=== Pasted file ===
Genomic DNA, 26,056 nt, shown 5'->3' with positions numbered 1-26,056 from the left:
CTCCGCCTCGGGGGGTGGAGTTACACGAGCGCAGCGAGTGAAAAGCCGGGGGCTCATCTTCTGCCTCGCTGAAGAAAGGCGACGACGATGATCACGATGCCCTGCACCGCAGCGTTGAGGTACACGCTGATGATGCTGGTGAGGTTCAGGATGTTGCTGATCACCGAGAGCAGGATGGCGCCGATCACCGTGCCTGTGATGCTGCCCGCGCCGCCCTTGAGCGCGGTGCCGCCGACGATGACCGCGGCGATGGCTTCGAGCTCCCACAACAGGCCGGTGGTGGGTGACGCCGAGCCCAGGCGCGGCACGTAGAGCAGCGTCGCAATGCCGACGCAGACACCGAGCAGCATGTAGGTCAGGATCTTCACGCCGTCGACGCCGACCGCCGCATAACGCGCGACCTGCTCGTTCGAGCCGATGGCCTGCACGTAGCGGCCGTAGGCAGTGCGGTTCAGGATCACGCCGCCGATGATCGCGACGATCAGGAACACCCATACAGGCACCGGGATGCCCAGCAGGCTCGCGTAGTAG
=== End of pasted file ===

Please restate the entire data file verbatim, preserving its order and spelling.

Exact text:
Genomic DNA, 26,056 nt, shown 5'->3' with positions numbered 1-26,056 from the left:
CTCCGCCTCGGGGGGTGGAGTTACACGAGCGCAGCGAGTGAAAAGCCGGGGGCTCATCTTCTGCCTCGCTGAAGAAAGGCGACGACGATGATCACGATGCCCTGCACCGCAGCGTTGAGGTACACGCTGATGATGCTGGTGAGGTTCAGGATGTTGCTGATCACCGAGAGCAGGATGGCGCCGATCACCGTGCCTGTGATGCTGCCCGCGCCGCCCTTGAGCGCGGTGCCGCCGACGATGACCGCGGCGATGGCTTCGAGCTCCCACAACAGGCCGGTGGTGGGTGACGCCGAGCCCAGGCGCGGCACGTAGAGCAGCGTCGCAATGCCGACGCAGACACCGAGCAGCATGTAGGTCAGGATCTTCACGCCGTCGACGCCGACCGCCGCATAACGCGCGACCTGCTCGTTCGAGCCGATGGCCTGCACGTAGCGGCCGTAGGCAGTGCGGTTCAGGATCACGCCGCCGATGATCGCGACGATCAGGAACACCCATACAGGCACCGGGATGCCCAGCAGGCTCGCGTAGTAG